Nearly 60 police chiefs back lawsuit over Missouri’s Second Amendment Preservation Act

Missouri News

BLUE SPRINGS, Mo. — Multiple attempts to change a new gun law have failed, but now there’s another push from dozens of Missouri police chiefs.

Two groups that represent nearly 60 Missouri police chiefs want to make changes to the Second Amendment Preservation Act. The bill blocks local law enforcement from implementing federal gun laws. Law enforcement agencies have been raising concerns since the law was introduced last year.

“I understand what the purpose of the statute is. We just need clarification and try to fix some things in the language,” said Blue Springs Police Chief Bob Muenz, president of Missouri Police Chiefs Association.

The Missouri law holds police departments responsible for paying $50,000 if someone’s Second Amendment rights are violated. 

“We’re just trying to get clarification on some of the confusing parts for us when it comes down to enforcement,” Muenz said.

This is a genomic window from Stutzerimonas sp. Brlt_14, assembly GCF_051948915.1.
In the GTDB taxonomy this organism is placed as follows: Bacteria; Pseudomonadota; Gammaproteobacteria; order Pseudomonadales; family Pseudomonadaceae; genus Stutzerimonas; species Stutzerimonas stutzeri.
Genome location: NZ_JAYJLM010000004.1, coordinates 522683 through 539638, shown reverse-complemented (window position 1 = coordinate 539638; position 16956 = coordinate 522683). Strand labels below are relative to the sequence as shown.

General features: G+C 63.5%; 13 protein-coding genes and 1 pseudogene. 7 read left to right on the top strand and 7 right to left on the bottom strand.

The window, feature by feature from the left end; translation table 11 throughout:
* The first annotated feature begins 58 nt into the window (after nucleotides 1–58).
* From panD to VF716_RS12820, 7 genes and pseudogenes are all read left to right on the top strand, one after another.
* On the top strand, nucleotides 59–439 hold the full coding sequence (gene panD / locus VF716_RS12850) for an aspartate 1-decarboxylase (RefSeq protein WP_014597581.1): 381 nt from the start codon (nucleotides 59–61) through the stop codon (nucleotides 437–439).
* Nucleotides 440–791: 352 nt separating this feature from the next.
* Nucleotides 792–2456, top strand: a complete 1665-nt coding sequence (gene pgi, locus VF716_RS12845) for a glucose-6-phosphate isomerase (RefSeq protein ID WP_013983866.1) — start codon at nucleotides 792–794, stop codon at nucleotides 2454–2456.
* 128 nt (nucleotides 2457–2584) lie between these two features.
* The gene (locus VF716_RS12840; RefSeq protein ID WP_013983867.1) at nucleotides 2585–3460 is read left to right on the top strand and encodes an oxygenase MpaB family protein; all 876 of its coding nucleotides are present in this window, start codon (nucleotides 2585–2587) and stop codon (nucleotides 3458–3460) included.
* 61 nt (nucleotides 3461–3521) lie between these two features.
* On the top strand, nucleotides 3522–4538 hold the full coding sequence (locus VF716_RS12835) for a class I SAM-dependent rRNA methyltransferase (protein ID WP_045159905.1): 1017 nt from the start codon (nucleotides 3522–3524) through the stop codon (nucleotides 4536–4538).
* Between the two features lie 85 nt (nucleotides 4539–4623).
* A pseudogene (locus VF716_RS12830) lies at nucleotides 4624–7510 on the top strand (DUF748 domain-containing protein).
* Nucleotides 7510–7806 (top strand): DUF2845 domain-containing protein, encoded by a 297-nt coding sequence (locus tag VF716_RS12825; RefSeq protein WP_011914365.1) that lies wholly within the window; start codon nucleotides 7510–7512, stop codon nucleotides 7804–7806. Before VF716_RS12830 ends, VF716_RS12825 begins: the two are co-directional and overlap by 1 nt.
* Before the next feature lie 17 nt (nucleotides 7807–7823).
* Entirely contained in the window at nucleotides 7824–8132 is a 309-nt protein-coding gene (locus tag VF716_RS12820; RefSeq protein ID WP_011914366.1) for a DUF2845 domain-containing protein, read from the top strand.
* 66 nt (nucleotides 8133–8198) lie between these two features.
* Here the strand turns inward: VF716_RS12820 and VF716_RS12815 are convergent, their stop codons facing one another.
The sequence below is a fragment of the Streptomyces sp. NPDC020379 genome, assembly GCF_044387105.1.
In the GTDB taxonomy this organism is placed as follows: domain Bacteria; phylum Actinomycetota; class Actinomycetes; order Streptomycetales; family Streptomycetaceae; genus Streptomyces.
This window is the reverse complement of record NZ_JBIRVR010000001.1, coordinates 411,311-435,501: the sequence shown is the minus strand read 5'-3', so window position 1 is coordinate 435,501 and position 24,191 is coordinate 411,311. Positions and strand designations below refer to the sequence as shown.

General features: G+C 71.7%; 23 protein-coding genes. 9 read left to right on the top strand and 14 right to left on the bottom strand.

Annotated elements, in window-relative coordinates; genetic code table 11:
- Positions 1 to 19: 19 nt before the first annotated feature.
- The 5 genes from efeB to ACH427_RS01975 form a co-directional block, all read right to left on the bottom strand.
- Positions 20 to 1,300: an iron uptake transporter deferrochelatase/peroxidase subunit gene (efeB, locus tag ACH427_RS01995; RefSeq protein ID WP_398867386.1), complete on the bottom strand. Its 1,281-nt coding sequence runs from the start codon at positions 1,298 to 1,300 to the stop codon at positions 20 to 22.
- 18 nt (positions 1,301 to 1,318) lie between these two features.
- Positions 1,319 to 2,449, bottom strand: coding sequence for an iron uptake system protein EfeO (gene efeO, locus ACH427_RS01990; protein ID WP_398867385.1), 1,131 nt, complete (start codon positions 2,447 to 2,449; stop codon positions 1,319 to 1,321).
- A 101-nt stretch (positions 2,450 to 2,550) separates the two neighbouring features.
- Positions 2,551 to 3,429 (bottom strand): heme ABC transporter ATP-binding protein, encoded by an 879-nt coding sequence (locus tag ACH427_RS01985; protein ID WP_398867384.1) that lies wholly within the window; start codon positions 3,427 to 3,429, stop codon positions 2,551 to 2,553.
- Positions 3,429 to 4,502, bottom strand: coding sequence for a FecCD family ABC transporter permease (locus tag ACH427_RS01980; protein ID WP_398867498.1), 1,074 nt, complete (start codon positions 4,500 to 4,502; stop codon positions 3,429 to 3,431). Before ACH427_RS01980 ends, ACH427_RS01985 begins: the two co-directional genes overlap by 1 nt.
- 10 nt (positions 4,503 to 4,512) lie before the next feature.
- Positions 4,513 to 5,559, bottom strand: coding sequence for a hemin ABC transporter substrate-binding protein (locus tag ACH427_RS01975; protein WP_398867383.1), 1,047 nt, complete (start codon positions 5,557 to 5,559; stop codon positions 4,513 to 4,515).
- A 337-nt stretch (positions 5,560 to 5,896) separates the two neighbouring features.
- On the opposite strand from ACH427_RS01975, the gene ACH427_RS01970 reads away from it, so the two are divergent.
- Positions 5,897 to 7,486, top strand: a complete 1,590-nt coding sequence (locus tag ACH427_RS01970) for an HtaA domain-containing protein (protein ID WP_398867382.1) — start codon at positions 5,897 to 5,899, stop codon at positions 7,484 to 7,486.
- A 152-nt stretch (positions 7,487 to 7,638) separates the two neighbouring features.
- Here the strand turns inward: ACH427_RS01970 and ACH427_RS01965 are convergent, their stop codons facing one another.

He said he isn’t against the law, but the language needs some clarification.

“But the problem is it says you cannot aid federal law enforcement in restricting gun laws, correct? So does that mean can we not run serial numbers on firearms to determine if their stolen?” Muenz asked.

The Missouri Police Chiefs Association and St. Louis Area Police Chiefs Organization are seeking a judge’s permission to file a friend of the court brief, supporting a lawsuit that the city of Arnold, Missouri, filed last week in Jefferson County Circuit Court.

That lawsuit said the Second Amendment Preservation Act is vague and caused confusion among the city’s law enforcement officers and raises a number of questions that hinder law enforcement’s ability to defend and protect its citizens.

The Missouri Police Chiefs Association agrees and said its goal is to continue to protect people’s Second Amendment rights while also defending officers from legal disputes that they, the department and local governments can’t afford.

FOX4 reached out to Governor Parson to see if he planned on changing the language of the bill but haven’t received a response yet.

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